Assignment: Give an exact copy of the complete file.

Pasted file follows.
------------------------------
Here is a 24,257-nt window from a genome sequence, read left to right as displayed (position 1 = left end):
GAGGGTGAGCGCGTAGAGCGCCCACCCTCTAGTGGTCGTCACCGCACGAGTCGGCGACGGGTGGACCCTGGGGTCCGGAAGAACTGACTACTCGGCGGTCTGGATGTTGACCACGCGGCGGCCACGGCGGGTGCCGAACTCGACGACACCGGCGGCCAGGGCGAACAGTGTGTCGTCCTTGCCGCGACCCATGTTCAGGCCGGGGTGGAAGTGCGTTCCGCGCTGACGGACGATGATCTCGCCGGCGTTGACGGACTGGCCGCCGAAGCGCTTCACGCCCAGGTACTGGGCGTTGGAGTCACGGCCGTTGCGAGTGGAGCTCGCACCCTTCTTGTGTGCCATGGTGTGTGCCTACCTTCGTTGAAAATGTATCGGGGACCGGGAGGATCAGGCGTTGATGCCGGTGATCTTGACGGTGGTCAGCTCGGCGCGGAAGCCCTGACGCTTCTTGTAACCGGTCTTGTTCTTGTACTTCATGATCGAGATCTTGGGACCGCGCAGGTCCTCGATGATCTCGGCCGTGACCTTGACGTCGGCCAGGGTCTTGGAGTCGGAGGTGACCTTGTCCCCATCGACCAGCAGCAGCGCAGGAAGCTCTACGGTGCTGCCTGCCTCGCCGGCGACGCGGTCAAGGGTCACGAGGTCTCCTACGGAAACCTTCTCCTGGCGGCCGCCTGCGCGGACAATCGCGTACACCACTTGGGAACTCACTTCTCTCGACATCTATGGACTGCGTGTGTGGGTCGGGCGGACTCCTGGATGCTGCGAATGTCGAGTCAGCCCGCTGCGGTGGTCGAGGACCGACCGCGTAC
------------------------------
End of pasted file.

Here is a 24,257-nt window from a genome sequence, read left to right as displayed (position 1 = left end):
GAGGGTGAGCGCGTAGAGCGCCCACCCTCTAGTGGTCGTCACCGCACGAGTCGGCGACGGGTGGACCCTGGGGTCCGGAAGAACTGACTACTCGGCGGTCTGGATGTTGACCACGCGGCGGCCACGGCGGGTGCCGAACTCGACGACACCGGCGGCCAGGGCGAACAGTGTGTCGTCCTTGCCGCGACCCATGTTCAGGCCGGGGTGGAAGTGCGTTCCGCGCTGACGGACGATGATCTCGCCGGCGTTGACGGACTGGCCGCCGAAGCGCTTCACGCCCAGGTACTGGGCGTTGGAGTCACGGCCGTTGCGAGTGGAGCTCGCACCCTTCTTGTGTGCCATGGTGTGTGCCTACCTTCGTTGAAAATGTATCGGGGACCGGGAGGATCAGGCGTTGATGCCGGTGATCTTGACGGTGGTCAGCTCGGCGCGGAAGCCCTGACGCTTCTTGTAACCGGTCTTGTTCTTGTACTTCATGATCGAGATCTTGGGACCGCGCAGGTCCTCGATGATCTCGGCCGTGACCTTGACGTCGGCCAGGGTCTTGGAGTCGGAGGTGACCTTGTCCCCATCGACCAGCAGCAGCGCAGGAAGCTCTACGGTGCTGCCTGCCTCGCCGGCGACGCGGTCAAGGGTCACGAGGTCTCCTACGGAAACCTTCTCCTGGCGGCCGCCTGCGCGGACAATCGCGTACACCACTTGGGAACTCACTTCTCTCGACATCTATGGACTGCGTGTGTGGGTCGGGCGGACTCCTGGATGCTGCGAATGTCGAGTCAGCCCGCTGCGGTGGTCGAGGACCGACCGCGTAC